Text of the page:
Accessibility Links

How to deal with stress at work

18/10/2016
Posted by: Jamie Miller
It’s widely accepted that a career in the legal profession comes with its fair share of occupational stress, and according to a recent study by Keystone Law, nearly 70% of lawyers believe they work in the most stressful profession of them all. The research found that 67% of legal professionals felt they were more stressed than those working in other sectors, such as accountancy and banking, with only 4% believing they had an easier role.

As a result of the stress of the role, law firms look for the most resilient and hardworking candidates when recruiting at both ends of the scale. Training contract hopefuls will have to demonstrate their commitment to the career and strong work ethic, while partners will be expected to provide examples of strong leadership skills throughout times of significant pressure. So how can legal professionals manage stress at work and develop their resilience?

Manage your time proactively

Establishing an effective work life balance is easier said than done, particularly in the legal profession. The majority of lawyers work from the early morning through to the late hours of the evening, and often their time is consumed by ‘public’ work, for example client facing meetings or work lunches, leaving them to work late to finish their ‘private’ work such as researching and preparing for meetings. Try to manage your time as proactively as possible, and wherever possible schedule both your public and private work for during working hours, to help readjust your work life balance.

Avoid perfectionism

Lawyers are trained to believe that if they’ll ruin their chances of success if every last piece of work isn’t perfect. Perfectionism and unrealistic goal setting, will only lead to unobtainable expectations and undue stress. The nature of the legal profession means a lot of pressure is put on lawyers, and setting yourself unreachable goals will only lead to you putting even more pressure on yourself. So stop worrying about what you ‘should’ or ‘could’ have done to achieve a perfect outcome and focus on aiming to do the best you can in any given circumstance.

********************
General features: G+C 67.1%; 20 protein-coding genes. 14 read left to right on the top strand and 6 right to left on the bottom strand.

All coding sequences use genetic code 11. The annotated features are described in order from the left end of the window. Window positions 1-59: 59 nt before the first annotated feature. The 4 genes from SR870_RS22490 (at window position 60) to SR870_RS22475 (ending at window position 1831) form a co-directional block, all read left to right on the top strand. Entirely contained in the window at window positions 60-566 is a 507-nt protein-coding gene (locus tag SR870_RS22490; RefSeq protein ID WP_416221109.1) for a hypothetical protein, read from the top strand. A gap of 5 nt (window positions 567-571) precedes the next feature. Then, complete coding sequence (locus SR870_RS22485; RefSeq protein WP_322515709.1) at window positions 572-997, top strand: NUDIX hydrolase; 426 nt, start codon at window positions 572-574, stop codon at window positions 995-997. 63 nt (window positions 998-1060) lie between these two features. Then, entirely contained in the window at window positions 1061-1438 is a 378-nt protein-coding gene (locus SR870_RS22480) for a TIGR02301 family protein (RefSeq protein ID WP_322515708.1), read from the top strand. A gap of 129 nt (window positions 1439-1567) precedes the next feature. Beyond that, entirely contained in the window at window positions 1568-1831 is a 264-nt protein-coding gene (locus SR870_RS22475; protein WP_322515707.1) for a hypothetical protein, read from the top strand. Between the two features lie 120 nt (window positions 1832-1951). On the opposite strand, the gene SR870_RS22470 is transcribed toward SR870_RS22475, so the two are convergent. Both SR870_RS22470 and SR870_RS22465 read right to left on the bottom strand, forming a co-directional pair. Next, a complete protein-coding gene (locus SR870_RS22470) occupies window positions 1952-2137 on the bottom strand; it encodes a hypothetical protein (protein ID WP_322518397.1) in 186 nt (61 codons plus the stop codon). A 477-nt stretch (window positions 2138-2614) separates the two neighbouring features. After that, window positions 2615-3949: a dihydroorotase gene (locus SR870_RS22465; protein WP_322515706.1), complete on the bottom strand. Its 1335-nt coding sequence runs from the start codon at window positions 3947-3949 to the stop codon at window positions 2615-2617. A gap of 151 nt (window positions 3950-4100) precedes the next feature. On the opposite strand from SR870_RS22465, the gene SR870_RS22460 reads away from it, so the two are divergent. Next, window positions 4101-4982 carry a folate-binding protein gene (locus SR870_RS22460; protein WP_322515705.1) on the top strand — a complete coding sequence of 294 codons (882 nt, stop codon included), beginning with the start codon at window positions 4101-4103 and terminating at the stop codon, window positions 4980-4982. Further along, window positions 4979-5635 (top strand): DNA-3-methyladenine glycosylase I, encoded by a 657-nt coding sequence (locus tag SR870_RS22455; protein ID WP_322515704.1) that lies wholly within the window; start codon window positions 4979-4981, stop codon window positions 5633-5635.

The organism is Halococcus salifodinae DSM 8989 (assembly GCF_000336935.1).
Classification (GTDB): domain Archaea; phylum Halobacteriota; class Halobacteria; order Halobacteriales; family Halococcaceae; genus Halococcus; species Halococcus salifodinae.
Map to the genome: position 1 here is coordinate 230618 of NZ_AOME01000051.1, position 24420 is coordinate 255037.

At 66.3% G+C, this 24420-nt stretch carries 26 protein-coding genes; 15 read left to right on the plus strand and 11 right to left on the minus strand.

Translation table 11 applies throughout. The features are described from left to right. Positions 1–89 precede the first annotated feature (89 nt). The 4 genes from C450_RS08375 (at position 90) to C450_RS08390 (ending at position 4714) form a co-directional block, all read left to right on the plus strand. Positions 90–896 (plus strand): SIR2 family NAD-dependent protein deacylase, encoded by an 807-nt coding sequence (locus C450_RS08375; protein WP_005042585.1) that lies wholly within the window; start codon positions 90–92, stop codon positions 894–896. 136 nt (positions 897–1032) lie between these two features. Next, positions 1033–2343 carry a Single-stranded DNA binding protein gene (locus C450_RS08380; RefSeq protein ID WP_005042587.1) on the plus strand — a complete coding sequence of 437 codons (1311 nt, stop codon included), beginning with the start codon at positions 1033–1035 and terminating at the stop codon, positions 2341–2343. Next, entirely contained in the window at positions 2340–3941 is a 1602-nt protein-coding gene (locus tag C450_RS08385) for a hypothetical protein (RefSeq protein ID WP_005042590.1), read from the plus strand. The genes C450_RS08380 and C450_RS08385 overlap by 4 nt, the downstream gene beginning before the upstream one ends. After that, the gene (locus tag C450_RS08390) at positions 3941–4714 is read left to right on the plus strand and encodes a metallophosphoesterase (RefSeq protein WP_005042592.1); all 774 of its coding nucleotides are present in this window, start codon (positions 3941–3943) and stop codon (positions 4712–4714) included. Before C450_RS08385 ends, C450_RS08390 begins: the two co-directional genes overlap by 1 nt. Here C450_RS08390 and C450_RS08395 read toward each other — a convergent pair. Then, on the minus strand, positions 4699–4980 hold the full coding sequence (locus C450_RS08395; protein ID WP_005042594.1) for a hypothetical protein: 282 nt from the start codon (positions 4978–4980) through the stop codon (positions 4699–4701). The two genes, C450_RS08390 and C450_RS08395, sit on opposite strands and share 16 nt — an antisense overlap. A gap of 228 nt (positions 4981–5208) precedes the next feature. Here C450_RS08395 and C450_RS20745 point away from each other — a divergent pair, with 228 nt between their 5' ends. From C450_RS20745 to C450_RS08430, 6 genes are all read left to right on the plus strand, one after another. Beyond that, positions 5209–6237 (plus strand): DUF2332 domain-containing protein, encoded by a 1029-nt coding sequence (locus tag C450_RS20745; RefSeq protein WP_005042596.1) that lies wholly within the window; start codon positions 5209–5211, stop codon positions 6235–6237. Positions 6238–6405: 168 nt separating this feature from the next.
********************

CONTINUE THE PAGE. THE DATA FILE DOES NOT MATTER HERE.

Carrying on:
Spend time doing things you enjoy

With a career as time consuming as law it’s easy to neglect your interests outside of work, and often legal professionals are forced to cancel social plans to work on time consuming projects. However it’s crucial that you spend time cultivating your interests outside of work, if you become consumed by your work you’re more likely to feel unfulfilled and motivated when work is tough and demanding.

Ask for support

Unfortunately, given the pressure many legal professionals fell they’re under, some lawyers may be reluctant to seek support if they are struggling with stress. Asking for support does not mean you are any less capable or likely to succeed, it demonstrates that you are a responsible professional who recognises that stress can have an adverse effect on your work. It may simply be that your workload has increased sharply and you need someone to redistribute some of your additional work.

Clayton Legal runs career events all across the country for legal professionals. Take a look at our varied programme and de-stress your career hunt today. And for the latest opportunities check out our job pages
Add new comment
*
*
*